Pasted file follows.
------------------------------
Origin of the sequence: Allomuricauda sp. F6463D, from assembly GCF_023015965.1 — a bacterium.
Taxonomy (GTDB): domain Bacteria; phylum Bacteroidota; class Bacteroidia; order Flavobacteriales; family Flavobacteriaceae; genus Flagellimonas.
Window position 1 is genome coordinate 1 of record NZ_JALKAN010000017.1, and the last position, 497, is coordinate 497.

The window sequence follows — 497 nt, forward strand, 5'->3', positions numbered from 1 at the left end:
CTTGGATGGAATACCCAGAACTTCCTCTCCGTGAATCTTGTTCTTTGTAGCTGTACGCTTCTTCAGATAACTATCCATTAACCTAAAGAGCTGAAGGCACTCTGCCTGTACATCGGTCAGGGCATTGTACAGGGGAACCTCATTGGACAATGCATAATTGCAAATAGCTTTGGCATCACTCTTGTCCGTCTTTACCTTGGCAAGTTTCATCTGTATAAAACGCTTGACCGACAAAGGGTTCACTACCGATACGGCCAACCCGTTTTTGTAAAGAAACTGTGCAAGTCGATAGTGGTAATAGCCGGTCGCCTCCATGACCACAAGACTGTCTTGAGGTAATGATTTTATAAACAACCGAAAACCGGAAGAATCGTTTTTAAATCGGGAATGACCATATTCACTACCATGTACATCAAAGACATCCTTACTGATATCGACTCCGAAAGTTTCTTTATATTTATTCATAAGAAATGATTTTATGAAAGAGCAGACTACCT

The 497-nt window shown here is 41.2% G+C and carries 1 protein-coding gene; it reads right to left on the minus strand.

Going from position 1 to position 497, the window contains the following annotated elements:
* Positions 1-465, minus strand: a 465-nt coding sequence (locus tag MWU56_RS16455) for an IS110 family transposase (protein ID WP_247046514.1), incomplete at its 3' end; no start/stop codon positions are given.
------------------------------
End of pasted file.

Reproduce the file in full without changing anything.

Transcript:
Origin of the sequence: Allomuricauda sp. F6463D, from assembly GCF_023015965.1 — a bacterium.
Taxonomy (GTDB): domain Bacteria; phylum Bacteroidota; class Bacteroidia; order Flavobacteriales; family Flavobacteriaceae; genus Flagellimonas.
Window position 1 is genome coordinate 1 of record NZ_JALKAN010000017.1, and the last position, 497, is coordinate 497.

The window sequence follows — 497 nt, forward strand, 5'->3', positions numbered from 1 at the left end:
CTTGGATGGAATACCCAGAACTTCCTCTCCGTGAATCTTGTTCTTTGTAGCTGTACGCTTCTTCAGATAACTATCCATTAACCTAAAGAGCTGAAGGCACTCTGCCTGTACATCGGTCAGGGCATTGTACAGGGGAACCTCATTGGACAATGCATAATTGCAAATAGCTTTGGCATCACTCTTGTCCGTCTTTACCTTGGCAAGTTTCATCTGTATAAAACGCTTGACCGACAAAGGGTTCACTACCGATACGGCCAACCCGTTTTTGTAAAGAAACTGTGCAAGTCGATAGTGGTAATAGCCGGTCGCCTCCATGACCACAAGACTGTCTTGAGGTAATGATTTTATAAACAACCGAAAACCGGAAGAATCGTTTTTAAATCGGGAATGACCATATTCACTACCATGTACATCAAAGACATCCTTACTGATATCGACTCCGAAAGTTTCTTTATATTTATTCATAAGAAATGATTTTATGAAAGAGCAGACTACCT

The 497-nt window shown here is 41.2% G+C and carries 1 protein-coding gene; it reads right to left on the minus strand.

Going from position 1 to position 497, the window contains the following annotated elements:
* Positions 1-465, minus strand: a 465-nt coding sequence (locus tag MWU56_RS16455) for an IS110 family transposase (protein ID WP_247046514.1), incomplete at its 3' end; no start/stop codon positions are given.